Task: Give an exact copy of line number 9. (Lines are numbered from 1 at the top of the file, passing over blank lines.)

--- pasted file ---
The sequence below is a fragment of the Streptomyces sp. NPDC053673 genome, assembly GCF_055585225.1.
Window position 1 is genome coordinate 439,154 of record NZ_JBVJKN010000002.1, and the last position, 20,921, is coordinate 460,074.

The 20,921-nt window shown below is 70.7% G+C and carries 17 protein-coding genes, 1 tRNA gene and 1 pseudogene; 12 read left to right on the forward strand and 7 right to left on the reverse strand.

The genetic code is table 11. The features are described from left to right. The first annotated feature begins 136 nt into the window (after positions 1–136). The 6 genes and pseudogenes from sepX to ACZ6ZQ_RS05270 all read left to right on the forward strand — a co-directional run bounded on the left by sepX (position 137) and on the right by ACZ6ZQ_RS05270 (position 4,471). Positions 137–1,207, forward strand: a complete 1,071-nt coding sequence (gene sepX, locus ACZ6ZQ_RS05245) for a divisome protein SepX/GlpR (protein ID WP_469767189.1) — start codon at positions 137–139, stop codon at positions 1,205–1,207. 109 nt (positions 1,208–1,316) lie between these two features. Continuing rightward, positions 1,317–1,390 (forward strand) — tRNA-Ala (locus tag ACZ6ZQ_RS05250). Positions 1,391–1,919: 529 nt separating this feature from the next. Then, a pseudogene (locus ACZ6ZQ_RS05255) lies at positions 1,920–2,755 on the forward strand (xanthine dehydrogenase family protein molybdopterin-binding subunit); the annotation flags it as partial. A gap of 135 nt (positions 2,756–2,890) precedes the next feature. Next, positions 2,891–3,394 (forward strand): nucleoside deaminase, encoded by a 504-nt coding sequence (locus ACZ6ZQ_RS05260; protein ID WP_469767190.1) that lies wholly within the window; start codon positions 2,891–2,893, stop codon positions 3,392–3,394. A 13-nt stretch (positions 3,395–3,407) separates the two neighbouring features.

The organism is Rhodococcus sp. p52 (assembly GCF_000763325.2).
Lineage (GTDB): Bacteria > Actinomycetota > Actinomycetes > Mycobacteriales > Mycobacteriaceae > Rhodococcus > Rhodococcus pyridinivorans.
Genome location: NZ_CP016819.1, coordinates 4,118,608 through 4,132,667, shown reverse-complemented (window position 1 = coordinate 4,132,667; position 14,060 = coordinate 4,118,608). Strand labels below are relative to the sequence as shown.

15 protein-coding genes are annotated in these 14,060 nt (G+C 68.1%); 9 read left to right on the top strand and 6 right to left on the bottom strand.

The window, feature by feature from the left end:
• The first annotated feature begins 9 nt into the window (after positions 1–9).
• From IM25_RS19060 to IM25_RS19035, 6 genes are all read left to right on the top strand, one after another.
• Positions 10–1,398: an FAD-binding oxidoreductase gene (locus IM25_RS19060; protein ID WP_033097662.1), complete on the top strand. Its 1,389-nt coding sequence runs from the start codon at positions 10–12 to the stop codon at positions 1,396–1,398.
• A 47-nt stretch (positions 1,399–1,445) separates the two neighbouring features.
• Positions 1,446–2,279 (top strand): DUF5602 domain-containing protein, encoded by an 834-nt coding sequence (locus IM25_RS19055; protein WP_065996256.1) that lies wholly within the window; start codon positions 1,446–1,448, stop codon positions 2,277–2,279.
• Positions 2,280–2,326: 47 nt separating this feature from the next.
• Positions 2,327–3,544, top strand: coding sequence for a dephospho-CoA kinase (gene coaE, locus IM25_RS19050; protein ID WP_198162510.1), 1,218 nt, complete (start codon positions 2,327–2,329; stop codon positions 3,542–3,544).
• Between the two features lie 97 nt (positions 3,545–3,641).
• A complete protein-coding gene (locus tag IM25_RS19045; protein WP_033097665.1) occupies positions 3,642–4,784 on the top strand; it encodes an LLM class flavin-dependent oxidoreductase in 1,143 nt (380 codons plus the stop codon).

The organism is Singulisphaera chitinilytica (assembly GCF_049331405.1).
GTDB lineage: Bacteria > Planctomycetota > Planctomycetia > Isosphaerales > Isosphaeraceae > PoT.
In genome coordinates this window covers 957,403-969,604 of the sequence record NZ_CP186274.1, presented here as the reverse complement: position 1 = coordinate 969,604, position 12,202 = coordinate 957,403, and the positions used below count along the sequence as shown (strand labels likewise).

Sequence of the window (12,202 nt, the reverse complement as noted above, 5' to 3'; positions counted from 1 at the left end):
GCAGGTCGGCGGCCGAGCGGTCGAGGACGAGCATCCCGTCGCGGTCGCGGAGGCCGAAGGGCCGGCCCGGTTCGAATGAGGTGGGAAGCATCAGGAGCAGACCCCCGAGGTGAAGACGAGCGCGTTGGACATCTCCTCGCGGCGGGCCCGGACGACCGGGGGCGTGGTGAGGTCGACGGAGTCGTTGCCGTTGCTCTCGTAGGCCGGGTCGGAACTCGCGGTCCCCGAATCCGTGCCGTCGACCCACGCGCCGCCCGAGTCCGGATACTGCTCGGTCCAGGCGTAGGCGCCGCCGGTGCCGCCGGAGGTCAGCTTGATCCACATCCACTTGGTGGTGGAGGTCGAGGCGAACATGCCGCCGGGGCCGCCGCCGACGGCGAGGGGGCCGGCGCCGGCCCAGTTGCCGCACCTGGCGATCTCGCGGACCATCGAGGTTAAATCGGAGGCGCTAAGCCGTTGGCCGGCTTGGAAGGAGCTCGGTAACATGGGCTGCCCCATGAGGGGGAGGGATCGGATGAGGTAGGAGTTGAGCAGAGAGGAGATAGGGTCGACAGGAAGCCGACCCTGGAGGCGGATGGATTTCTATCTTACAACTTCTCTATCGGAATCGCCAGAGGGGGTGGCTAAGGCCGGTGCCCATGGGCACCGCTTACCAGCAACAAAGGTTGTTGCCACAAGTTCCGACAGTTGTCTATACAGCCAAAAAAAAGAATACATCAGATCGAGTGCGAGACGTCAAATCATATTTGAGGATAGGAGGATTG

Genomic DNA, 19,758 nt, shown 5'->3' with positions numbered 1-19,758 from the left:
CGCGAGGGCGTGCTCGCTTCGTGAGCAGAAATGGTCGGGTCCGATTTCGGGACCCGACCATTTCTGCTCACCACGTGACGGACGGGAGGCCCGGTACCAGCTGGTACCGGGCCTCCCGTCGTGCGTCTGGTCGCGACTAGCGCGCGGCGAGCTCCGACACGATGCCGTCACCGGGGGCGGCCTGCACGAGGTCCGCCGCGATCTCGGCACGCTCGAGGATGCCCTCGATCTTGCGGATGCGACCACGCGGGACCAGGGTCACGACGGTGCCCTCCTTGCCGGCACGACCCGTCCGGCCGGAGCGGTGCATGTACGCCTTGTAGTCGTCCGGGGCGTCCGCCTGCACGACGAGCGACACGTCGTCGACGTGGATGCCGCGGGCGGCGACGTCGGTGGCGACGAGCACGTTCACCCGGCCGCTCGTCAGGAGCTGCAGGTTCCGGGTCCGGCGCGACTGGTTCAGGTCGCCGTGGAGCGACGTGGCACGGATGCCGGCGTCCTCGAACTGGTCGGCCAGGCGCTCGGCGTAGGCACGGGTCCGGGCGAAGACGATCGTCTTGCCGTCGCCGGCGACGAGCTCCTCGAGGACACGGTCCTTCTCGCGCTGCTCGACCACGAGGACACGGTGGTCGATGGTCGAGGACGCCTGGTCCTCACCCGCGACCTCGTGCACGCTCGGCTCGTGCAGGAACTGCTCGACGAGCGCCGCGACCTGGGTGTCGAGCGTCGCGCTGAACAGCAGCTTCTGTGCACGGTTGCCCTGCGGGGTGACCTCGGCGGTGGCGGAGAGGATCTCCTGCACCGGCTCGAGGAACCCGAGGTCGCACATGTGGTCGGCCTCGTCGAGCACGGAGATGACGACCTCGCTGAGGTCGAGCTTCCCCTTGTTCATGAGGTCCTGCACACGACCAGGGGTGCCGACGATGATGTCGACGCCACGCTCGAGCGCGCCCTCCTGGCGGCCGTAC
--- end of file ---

The window, feature by feature from the left end: